Thankfully, Pratchett’s style and skill have improved and he has been, for some time, a skillful writer. I do not agree with his worldview, but his insight into human nature is layered and often profound. I enjoy the human elements of his stories and the complex questions he raises. He makes me think and he makes me smile, sometimes simultaneously. Most of all, though, I am in love with his humor, and his characters.

Remember, “Knowledge = power = energy = matter = mass; A good bookshop is just a genteel Black Hole that knows how to read.” -Terry Pratchett from Guards! Guards!

George MacDonald:

MacDonald’s flaws as an author are quite obvious. He wanders off in strange and obscure bunny-trails, he hits his reader with great blocks of thick, purple prose, and the paths of his stories are often as winding and bewildering as the roads of Faerie. I am not surprised that he is not widely read. The irony is that even his failings delight me. I cannot think of a single author who captivates me as MacDonald does. The landscapes of his mind, heart and soul seem released on page, and they are simultaneously strange and familiar.

His tales for children are as whimsical and imaginative as those of Lewis Carrol without the aura of nightmare beneath the dream. By this I do not mean that MacDonald glosses over the dark aspects of existence. Rather he acknowledges the darkness and is unafraid, and this gives his reader courage. What is more, he reveals beauty in the most unlikely places. He teaches his reader to look and think rather than to assume.

His fiction for adults is more difficult to read, but I find it rewarding too. The darkness lies deeper and I can tell that the author has been troubled and afraid. But, as an author, he follows his characters through mundane and fey worlds undaunted and, again, I follow. I will quote a passage from Lilith in the hope that MacDonald will speak for himself better than I can.

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The moon at length approached the forest, and came slowly into it: with her first gleam the noises increased to a deafening uproar, and I began to see dim shapes about me. As she ascended and grew brighter, the noises became yet louder, and the shapes clearer. A furious battle was raging around me. Wild cries and roars of rage, shock of onset, struggle prolonged, all mingled with words articulate, surged in my ears. Curses and credos, snarls and sneers, laughter and mockery, sacred names and howls of hate, came huddling in chaotic interpenetration. Skeletons and phantoms fought in maddest confusion. Swords swept through the phantoms: they only shivered. Maces crashed on the skeletons, shattering them hideously: not one fell or ceased to fight, so long as a single joint held two bones together. Bones of men and horses lay scattered and heaped; grinding and crunching them under foot fought the skeletons. Everywhere charged the bone-gaunt white steeds; everywhere on foot or on wind-blown misty battle-horses, raged and ravened and raved the indestructible spectres; weapons and hoofs clashed and crushed; while skeleton jaws and phantom-throats swelled the deafening tumult with the war-cry of every opinion, bad or good, that had bred strife, injustice, cruelty in any world. The holiest words went with the most hating blow. Lie-distorted truths flew hurtling in the wind of javelins and bones. Every moment some one would turn against his comrades, and fight more wildly than before, THE TRUTH! THE TRUTH! still his cry. One I noted who wheeled ever in a circle, and smote on all sides. Wearied out, a pair would sit for a minute side by side, then rise and renew the fierce combat. None stooped to comfort the fallen, or stepped wide to spare him.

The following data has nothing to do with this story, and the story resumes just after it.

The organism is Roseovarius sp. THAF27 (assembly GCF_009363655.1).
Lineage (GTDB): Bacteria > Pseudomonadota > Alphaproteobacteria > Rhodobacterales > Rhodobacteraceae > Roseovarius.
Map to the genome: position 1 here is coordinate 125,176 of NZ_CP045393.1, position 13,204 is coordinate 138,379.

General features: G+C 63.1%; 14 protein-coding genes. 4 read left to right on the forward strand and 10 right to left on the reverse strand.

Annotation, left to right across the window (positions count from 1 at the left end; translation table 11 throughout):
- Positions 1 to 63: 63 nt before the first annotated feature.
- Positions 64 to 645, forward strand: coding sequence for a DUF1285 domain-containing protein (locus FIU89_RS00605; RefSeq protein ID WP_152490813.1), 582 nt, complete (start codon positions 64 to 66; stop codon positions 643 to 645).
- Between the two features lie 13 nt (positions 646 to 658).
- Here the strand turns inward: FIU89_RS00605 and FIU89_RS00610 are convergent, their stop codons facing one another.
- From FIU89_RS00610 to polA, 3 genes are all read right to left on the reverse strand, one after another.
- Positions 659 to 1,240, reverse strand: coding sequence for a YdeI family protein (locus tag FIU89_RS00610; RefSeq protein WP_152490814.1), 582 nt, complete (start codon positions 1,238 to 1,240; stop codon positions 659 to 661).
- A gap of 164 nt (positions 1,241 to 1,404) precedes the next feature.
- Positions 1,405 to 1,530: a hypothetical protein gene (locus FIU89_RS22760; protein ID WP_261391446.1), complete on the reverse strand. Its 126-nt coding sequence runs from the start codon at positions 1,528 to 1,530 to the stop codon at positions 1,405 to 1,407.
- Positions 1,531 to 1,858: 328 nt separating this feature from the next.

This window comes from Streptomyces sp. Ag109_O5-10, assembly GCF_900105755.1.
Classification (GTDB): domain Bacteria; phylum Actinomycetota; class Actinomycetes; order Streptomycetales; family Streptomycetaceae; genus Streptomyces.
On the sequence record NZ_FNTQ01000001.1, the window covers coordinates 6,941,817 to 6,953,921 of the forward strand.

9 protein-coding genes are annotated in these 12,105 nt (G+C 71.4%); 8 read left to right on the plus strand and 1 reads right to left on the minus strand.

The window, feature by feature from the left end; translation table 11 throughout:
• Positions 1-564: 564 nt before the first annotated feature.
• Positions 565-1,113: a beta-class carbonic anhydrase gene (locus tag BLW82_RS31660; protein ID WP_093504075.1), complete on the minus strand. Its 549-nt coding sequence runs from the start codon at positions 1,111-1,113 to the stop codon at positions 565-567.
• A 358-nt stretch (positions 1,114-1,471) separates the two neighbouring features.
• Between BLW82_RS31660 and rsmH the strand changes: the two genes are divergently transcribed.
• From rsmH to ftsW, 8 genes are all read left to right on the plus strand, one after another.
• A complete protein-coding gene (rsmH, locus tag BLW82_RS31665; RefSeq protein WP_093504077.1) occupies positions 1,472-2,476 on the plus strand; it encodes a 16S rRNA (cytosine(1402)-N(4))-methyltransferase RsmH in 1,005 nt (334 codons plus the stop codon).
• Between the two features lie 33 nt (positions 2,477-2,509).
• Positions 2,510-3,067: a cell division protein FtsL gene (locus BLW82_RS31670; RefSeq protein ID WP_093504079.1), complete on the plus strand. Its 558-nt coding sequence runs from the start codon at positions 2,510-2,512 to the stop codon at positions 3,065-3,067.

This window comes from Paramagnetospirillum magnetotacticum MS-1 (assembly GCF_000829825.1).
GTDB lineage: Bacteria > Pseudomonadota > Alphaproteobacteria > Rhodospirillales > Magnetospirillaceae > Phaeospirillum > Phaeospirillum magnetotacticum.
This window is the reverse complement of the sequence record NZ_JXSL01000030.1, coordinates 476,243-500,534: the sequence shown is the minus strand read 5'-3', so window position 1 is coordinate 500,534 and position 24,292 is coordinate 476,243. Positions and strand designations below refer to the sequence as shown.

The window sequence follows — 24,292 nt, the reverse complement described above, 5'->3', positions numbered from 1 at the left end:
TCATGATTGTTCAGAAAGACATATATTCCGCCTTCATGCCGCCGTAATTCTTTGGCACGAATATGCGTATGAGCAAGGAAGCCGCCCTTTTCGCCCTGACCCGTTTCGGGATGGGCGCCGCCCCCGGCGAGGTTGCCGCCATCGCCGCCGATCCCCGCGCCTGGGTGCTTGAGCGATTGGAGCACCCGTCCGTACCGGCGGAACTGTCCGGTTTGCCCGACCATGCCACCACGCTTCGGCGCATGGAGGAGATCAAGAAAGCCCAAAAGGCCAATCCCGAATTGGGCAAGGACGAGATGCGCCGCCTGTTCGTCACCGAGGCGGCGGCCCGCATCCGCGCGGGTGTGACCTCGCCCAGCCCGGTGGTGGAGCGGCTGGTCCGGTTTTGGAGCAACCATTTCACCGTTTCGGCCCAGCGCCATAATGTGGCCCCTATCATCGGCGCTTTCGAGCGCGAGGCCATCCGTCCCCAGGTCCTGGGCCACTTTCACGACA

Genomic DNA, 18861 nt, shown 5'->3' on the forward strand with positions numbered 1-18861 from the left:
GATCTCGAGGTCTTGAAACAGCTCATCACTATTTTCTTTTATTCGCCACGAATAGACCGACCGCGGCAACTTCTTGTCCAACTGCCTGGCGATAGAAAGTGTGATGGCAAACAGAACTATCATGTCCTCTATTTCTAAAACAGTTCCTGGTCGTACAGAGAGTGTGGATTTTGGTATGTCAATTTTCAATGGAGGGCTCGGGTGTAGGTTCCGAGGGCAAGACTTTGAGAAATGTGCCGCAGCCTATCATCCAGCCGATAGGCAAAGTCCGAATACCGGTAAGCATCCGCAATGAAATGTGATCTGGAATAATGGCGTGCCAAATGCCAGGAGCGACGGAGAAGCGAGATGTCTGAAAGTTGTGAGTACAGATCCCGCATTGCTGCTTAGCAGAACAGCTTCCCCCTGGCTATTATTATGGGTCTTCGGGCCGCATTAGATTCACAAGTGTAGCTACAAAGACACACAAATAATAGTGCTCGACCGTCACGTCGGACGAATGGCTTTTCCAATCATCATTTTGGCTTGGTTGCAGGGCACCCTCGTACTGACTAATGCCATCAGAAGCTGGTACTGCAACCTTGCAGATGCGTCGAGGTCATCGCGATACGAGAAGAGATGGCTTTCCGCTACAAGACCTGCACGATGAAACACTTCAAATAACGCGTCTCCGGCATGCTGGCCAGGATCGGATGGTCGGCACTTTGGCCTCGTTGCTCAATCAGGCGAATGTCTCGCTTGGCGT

The moon shone till the sun rose, and all the night long I had glimpses of a woman moving at her will above the strife-tormented multitude, now on this front now on that, one outstretched arm urging the fight, the other pressed against her side. “Ye are men: slay one another!” she shouted. I saw her dead eyes and her dark spot, and recalled what I had seen the night before.

Such was the battle of the dead, which I saw and heard as I lay under the tree.

Just before sunrise, a breeze went through the forest, and a voice cried, “Let the dead bury their dead!” At the word the contending thousands dropped noiseless, and when the sun looked in, he saw never a bone, but here and there a withered branch.

~.~.~.~.~.~.~.~

Here are the links to the rest of this series, in order:

1. Motley Crew

2. Cue Music/Shout Out

3. Villainy Most Vile

4. Very Ominous Endings

5. Shapes are Only Dressess… and Dresses are Only Names

6. Chridonalchett

7. Verbage

8. The Scent Test

9. Personal Question

10. Packing Lightly


Shapes are only dresses… and dresses are only names

Book Meme 2012

Question 5: Characters and literary figures I’d name my children after